New research released by the Georgia Institute of Technology suggests that consumers keen to count their cents while shopping are normally doing more harm than good, as on average they will underestimate their basket price.
While 84.6 percent of shoppers "at least sometimes" keep track of how much they are spending, those that try to keep a running total in their head are a lot less accurate than those who estimate throughout their shop.
Koert van Ittersum, of the Georgia Tech College of Management, examined the behavior of shoppers in both high income and low income grocery stores. Those that rounded prices up or down, guessed an average price per product for the basket and multiplied it by the number of items, or combined fitting prices (e.g., €1.20 and €1.80 equals a round €3) were more accurate than those who tried to calculate the total sum down to the last penny.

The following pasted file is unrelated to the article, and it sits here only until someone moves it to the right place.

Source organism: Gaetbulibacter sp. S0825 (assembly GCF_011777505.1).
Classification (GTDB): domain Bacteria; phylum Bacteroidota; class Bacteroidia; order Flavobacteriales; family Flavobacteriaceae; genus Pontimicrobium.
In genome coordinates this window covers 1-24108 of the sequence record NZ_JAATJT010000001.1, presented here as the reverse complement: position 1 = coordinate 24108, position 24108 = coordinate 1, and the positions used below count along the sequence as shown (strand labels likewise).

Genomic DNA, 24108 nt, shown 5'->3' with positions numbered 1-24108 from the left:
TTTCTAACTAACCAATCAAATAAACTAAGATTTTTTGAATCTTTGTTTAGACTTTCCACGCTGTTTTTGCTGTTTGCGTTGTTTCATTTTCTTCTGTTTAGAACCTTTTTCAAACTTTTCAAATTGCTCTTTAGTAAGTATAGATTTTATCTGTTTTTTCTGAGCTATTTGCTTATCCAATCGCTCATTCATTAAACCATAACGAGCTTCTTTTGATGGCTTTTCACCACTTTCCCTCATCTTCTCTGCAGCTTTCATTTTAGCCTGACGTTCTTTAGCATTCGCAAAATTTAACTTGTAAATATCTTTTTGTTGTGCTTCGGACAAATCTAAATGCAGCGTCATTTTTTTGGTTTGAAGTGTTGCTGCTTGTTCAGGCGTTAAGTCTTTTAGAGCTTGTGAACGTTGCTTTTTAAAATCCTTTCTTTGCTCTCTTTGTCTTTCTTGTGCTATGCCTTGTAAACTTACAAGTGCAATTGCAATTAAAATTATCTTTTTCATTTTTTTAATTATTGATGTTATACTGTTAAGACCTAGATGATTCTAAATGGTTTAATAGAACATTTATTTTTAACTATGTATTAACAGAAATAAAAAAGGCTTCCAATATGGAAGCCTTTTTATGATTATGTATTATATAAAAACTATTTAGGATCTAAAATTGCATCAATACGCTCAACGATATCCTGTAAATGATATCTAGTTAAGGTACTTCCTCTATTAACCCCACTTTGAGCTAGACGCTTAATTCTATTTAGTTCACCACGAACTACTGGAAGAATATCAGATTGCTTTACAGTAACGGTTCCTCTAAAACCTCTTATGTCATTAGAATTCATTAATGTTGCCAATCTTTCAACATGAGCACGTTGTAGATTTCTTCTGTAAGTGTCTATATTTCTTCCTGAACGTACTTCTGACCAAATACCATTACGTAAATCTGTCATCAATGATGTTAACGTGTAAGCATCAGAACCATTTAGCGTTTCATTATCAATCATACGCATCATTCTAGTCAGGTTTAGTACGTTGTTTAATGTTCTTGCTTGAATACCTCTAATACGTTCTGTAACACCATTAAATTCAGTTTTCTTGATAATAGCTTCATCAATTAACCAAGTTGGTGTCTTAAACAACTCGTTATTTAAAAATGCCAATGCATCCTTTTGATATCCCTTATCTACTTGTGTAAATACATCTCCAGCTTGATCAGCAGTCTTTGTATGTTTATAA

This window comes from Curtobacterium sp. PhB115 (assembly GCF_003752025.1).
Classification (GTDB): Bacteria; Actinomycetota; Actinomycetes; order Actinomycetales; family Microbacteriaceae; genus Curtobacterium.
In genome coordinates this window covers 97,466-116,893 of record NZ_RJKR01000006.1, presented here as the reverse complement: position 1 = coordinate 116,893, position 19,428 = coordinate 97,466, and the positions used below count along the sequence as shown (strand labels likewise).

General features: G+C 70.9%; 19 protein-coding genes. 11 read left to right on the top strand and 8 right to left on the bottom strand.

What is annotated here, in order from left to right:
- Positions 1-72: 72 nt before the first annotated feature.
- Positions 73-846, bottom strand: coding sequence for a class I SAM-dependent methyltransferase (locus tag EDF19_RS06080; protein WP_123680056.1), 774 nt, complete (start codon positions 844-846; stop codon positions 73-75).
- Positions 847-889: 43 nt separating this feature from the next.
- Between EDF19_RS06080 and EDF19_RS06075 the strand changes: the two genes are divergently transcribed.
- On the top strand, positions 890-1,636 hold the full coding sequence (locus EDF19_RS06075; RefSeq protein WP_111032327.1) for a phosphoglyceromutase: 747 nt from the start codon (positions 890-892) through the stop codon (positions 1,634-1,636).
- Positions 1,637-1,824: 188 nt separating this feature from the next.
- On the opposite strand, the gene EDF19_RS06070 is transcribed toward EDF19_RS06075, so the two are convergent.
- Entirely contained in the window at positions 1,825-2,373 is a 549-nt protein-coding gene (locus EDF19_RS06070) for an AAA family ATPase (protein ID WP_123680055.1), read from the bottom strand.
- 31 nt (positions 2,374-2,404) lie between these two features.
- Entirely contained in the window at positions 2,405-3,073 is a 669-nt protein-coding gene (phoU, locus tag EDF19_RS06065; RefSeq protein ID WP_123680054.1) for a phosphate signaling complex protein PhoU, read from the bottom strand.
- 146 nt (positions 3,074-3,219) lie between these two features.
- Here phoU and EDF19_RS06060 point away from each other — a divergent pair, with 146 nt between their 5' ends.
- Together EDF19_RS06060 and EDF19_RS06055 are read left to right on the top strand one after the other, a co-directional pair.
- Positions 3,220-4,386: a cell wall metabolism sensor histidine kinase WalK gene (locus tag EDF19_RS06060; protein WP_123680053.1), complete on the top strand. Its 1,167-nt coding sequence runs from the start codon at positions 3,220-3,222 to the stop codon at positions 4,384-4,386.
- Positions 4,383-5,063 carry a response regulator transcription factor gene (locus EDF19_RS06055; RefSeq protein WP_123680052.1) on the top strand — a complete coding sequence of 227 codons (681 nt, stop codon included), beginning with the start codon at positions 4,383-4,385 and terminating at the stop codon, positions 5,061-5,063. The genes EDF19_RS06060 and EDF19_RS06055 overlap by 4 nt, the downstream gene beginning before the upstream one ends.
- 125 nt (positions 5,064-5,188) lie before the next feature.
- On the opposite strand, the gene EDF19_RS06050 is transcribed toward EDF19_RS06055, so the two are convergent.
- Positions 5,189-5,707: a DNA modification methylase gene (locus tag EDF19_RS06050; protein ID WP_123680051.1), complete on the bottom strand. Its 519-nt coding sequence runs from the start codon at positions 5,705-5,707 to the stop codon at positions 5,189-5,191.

"When shopping in a grocery store, the chaotic, information-rich environment can tax a shopper's ability to mentally calculate the total basket price," says van Ittersum. "Shoppers could help themselves by sticking to shopping lists and using calculators."
The study also found that shoppers on tight budget, who are most motivated to try to track every expense, were among the most likely to overspend at the end. This also has an impact on perceptions of the store, suggests the study, as shoppers paying more than they expected to hold the retailer responsible.Reuse content